Unfortunately, those impacted the most are housed in facilities with a history of low marks for staffing and patient care, reports show.

“We have to be able to provide adequate care to our elder loved ones in these faculties, while at the same time protecting them from being infected,” said Matt Clark, senior partner and elder abuse and neglect attorney at Chain | Cohn | Stiles. “For them, it’s literally a matter of life and death.”

During “normal” times, California sees 176,000 cases of reported elder abuse cases each year, according to Kern County Aging & Adult Services. And officials estimate that for every case known to reporting agencies, 24 cases go unreported. This month — during Elder Abuse Awareness Month in Kern County, with World Elder Abuse Awareness Day on June 15 — Chain | Cohn | Stiles wants to remind everyone of the importance of speaking up for those who cannot, our oldest, frailest and most vulnerable citizens. Our law firm has been at the forefront in fighting for victims of elder abuse in Bakersfield, Kern County and throughout the state.

Local skilled nursing facilities are experiencing COVID-19 outbreaks affecting staff and residents alike. The Kern County Department of Public Health says facilities requested immediate help with staffing shortages, and healthcare professionals throughout the state were sent to assist the facility. Recently, the Kern County Board of Supervisors moved forward with a plan to designate an accountability officer from the Kern County Emergency Services to oversee issues at the state-regulated nursing care faculties.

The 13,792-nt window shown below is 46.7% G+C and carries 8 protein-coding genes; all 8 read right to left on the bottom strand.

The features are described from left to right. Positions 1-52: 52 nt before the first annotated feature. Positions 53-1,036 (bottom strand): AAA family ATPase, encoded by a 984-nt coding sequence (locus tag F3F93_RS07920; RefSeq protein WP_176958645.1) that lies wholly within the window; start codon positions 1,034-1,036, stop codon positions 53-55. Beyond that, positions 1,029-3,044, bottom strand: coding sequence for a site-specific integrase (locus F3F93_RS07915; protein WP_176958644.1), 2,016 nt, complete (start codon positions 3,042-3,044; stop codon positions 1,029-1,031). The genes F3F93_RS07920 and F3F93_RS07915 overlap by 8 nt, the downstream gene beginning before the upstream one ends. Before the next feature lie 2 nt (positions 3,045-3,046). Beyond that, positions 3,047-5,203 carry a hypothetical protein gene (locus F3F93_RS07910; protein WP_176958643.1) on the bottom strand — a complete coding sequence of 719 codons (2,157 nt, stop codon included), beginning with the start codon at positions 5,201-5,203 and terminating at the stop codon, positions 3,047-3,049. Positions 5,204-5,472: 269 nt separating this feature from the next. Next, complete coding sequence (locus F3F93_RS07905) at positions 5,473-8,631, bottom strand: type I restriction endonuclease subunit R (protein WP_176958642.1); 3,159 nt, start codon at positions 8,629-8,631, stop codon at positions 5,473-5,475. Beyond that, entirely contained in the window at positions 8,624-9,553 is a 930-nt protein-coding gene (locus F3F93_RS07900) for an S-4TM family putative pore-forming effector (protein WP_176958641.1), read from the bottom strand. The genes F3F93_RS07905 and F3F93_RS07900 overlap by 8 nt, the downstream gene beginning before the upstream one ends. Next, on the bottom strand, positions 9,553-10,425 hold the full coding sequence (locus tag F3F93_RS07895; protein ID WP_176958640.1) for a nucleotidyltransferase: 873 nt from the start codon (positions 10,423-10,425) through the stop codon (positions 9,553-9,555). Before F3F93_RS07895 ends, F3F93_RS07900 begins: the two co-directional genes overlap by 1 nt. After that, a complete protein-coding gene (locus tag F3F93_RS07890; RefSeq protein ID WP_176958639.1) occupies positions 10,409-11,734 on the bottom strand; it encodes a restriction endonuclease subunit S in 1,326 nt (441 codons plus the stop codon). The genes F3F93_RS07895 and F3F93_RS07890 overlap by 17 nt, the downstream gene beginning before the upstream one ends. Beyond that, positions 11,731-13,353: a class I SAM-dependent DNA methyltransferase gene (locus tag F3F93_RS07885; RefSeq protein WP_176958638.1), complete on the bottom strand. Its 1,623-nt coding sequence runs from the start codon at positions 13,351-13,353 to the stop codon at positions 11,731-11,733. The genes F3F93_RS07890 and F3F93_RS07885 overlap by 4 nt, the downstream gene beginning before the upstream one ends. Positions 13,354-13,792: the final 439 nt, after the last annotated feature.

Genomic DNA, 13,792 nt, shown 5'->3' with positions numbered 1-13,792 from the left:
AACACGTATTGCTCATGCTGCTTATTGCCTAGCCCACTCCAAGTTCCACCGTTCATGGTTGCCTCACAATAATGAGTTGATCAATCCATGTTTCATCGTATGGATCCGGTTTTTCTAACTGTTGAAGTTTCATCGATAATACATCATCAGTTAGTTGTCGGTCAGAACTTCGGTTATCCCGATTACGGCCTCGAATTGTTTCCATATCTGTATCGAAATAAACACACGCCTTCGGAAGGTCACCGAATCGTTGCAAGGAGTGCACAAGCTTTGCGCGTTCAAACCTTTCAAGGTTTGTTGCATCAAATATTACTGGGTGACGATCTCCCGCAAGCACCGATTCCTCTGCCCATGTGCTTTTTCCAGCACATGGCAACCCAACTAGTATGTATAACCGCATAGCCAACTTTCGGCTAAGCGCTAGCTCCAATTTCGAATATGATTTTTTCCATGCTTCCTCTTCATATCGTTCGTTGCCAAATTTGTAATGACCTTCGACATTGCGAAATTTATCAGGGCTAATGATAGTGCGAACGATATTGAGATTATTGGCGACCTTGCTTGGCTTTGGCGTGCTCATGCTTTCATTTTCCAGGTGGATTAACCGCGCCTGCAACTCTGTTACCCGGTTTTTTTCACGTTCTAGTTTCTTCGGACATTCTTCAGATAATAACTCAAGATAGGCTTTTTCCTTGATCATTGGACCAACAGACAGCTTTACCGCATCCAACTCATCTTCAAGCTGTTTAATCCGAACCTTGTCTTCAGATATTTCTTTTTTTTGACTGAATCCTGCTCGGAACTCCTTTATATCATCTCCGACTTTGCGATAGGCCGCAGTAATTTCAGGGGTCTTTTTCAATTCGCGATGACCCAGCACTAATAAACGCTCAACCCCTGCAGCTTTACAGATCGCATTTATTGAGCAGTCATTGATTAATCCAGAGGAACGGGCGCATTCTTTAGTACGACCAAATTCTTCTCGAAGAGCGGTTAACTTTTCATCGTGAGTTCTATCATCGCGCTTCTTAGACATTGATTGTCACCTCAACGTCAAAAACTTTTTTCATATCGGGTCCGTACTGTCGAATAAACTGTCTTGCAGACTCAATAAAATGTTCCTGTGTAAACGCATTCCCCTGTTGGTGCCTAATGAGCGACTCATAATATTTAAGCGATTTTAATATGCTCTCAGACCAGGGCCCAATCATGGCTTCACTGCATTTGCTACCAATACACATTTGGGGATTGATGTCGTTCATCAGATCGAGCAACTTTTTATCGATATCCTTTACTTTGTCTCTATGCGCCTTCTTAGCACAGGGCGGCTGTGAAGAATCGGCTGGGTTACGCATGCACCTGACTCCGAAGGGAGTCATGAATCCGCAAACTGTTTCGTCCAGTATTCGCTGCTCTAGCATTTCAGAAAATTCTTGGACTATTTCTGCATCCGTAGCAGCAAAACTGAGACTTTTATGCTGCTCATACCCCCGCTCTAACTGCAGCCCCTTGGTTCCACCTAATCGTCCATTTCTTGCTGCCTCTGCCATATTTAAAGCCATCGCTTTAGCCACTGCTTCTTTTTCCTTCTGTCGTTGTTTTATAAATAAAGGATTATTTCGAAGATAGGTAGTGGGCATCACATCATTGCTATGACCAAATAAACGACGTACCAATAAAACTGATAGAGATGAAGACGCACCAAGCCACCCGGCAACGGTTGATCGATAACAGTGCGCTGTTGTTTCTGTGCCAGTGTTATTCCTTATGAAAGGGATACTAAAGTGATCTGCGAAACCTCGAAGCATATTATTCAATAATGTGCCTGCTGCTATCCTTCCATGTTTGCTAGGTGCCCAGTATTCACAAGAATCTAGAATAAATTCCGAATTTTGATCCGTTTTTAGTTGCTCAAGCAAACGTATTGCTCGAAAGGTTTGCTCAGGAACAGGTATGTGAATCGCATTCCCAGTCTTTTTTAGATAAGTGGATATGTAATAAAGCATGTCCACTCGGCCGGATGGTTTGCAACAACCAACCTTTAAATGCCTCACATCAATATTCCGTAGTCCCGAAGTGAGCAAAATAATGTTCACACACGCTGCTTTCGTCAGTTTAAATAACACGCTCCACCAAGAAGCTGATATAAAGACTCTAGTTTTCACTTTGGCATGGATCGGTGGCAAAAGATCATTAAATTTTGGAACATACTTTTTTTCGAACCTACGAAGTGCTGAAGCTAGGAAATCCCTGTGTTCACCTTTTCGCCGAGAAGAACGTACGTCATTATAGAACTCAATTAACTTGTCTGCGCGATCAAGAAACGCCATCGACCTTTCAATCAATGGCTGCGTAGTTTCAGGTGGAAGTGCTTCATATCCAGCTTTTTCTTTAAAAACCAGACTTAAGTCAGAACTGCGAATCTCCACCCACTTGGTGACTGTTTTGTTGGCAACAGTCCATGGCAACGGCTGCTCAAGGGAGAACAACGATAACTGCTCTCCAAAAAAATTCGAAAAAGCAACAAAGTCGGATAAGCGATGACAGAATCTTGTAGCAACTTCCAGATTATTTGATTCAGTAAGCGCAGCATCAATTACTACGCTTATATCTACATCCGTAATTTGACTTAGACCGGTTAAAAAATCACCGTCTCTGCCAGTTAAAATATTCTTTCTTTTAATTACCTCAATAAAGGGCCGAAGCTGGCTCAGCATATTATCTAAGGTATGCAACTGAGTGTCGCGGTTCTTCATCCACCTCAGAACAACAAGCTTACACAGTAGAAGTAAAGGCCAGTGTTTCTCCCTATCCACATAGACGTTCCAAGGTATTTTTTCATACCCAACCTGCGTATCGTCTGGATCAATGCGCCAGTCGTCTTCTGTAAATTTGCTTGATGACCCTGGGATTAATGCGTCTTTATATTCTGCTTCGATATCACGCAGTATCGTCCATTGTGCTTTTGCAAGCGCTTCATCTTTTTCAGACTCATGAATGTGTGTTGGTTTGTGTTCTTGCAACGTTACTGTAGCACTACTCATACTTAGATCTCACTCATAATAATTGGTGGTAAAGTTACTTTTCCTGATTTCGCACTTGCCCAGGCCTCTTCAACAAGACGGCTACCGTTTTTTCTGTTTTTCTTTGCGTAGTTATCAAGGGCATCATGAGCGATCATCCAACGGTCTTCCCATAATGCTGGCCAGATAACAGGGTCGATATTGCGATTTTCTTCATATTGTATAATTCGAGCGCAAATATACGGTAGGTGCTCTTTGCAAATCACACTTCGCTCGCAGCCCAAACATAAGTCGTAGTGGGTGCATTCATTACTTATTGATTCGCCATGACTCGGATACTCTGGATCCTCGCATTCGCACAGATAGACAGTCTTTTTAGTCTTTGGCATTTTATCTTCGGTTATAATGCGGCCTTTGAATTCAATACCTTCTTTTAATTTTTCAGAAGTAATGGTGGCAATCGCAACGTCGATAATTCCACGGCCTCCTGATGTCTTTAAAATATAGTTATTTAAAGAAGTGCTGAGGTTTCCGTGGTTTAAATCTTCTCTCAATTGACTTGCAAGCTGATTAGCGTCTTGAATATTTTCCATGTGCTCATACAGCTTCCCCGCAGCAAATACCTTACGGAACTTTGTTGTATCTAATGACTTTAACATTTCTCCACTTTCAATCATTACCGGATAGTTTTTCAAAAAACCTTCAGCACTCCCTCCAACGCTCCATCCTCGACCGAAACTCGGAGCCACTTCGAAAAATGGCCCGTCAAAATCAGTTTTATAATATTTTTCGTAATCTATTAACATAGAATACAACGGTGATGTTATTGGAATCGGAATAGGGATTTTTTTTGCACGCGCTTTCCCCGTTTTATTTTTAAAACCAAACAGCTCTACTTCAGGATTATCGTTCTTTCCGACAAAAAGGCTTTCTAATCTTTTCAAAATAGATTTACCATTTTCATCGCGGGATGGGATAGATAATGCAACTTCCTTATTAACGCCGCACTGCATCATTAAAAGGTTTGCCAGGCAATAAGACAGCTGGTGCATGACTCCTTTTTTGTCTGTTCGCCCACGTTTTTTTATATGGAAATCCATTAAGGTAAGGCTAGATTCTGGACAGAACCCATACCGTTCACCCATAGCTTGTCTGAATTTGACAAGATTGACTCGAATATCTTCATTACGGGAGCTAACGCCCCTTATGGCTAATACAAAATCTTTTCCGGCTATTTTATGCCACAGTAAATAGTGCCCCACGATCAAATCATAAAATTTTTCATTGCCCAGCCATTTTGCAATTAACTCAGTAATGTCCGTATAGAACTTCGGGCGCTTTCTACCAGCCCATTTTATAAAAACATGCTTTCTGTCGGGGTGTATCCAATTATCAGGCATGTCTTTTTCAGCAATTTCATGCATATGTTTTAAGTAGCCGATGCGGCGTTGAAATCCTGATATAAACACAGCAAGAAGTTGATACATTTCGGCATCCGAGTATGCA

“… It’s an inadequate amount of staffing that leads to poor patient care. Poor patient care leads to poor patient outcomes. Poor patient outcomes especially in the elder care world often times leads to death,” Clark said in an interview with 23ABC.

Local media reported that the California Department of Public Health cited the Kingston Health Care Facility more than a dozen times for serious violations. Several lawsuits have been filed against the facility for elder abuse and neglect and wrongful death, some by Chain | Cohn | Stiles.

Clark shares that the best way for people to review nursing home conduct and reports is my visiting Medicare.gov. Users can research any skilled nursing facility, and check ratings and staffing ratios.